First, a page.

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Scottish National Dictionary (1700–)

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First published 1971 (SND Vol. VIII).
This entry has not been updated but may contain minor corrections and revisions.

SPICE, n., v. Sc. usages:

I. n. 1. Pepper (Sc. 1782 J. Sinclair Ob. Sc. Dial. 128, 1808 Jam., 1881 A. Mackie Scotticisms 50; I. and n.Sc. 1971).Lnk. a.1779 D. Graham Writings (1883) II. 38:
Mak me a cogfu' o' milk brose, an' a placks worth o' spice in them.
Peb. 1793 R. D. C. Brown Comic Poems (1817) 135:
Carlines [boiled pease] wi' spice.
Ags. 1810 J. Paterson Poems 154:
Tak mustard too upo' your plate, — 'Tis better far than spice For fish this day.
Sh. 1901 T. P. Ollason Mareel 21:
I dosed 'im wi' da oil o' clow An' rubbed spice on da gum.
Abd. 1920 M. Argo Makkin' o' John 7:
Pit in a guid speenfu' o' syrup amon't an' a guid stourie o' spice.

2. Fig. Pride, conceit (Sc. 1808 Jam.).

3. A blow (Abd. 1825 Jam.).

4. Combs. and derivs.: (1) spice-box, pepper-pot (Sc. 1825 Jam.; Abd. 1971); (2) spicerie, (i) a slight touch, trace, specimen. Cf. Eng. spice, id.; ¶(ii) in pl. groceries, ad. Fr. épicerie; (3) spice-man, a pepper-holder (Abd. 1931), often made in the shape of a human being; (4) spice-mill, a pepper-quern, -mill, -grinder (Rnf. 1880 W. Grossart Shotts 123); (5) spicy, (i) n., a game with a skipping rope (Abd. 1910), in pl. fast turns of a skipping rope (Abd. 1949); (ii) adj., peppered, peppery; fig. proud, testy (Sc. 1808 Jam.; Abd. 1930); (6) spicy jock, a toad-stool with a hollow stalk (Abd. 1910).(2) (i) Ayr. 1822 Galt Sir A. Wylie xxxiv.:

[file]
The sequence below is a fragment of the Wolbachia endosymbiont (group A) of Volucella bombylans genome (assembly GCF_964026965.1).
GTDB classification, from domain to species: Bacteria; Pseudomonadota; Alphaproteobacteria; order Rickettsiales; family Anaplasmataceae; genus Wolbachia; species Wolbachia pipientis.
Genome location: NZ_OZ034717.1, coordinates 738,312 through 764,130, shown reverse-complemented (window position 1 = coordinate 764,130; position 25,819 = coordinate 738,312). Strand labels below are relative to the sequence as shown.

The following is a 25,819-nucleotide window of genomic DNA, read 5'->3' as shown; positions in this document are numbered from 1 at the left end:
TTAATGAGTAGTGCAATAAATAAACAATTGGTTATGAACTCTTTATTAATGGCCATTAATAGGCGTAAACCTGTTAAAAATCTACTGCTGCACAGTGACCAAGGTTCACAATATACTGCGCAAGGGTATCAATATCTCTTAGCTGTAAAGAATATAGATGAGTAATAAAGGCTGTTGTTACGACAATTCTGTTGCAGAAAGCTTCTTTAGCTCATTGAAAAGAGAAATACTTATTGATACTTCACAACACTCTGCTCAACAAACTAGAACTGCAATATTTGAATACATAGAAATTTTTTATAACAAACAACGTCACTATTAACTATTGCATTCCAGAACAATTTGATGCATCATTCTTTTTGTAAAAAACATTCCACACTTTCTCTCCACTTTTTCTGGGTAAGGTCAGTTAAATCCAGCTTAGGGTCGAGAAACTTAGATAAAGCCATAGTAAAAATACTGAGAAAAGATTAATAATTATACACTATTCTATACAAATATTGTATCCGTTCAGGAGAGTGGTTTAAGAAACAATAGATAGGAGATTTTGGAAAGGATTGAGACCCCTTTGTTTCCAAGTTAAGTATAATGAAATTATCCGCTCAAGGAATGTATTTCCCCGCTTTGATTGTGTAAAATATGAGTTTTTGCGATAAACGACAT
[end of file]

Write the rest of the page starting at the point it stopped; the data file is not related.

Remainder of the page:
I could wager, as sure as ony thing, that there's a wee spicerie of I'll no say what in this.
Ayr. 1823 Galt R. Gilhaize III. vi.:
With a spicerie of that wholesome virtue and friendly sympathy.
(ii) Abd. 1898 J. M. Cobban Angel xxiii.:
What's the papers? Let me look at them when ye have ta'en out the bit spiceries.
(4) Sc. 1888 P.S.A.S. XXIII. 20:
Seven spice-mills of wood.
(5) (ii) Sc. 1770 Hailes Ancient Sc. Poems 276:
A spicy man is still used for one self-conceited and proud.
Edb. 1821 W. Liddle Poems 88:
You look'd just, as your tail got spicy, Like them that day.

II. v. †1. Fig. To pepper, as with shot.Bnff. 1787 W. Taylor Poems 91:
Than Robie charg'd his gun wi' slugs To spice her buckie.

2. To beat, thwack (Abd. 1825 Jam.).

3. In phr. spice't, used as an expletive of irritation or anger, “damn it,” “confound it.”Abd.15 1930:
Spice't! There's that dog huntin the sheep again!

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"Spice n., v.". Dictionary of the Scots Language. 2004. Scottish Language Dictionaries Ltd. Accessed 6 Dec 2022 <>



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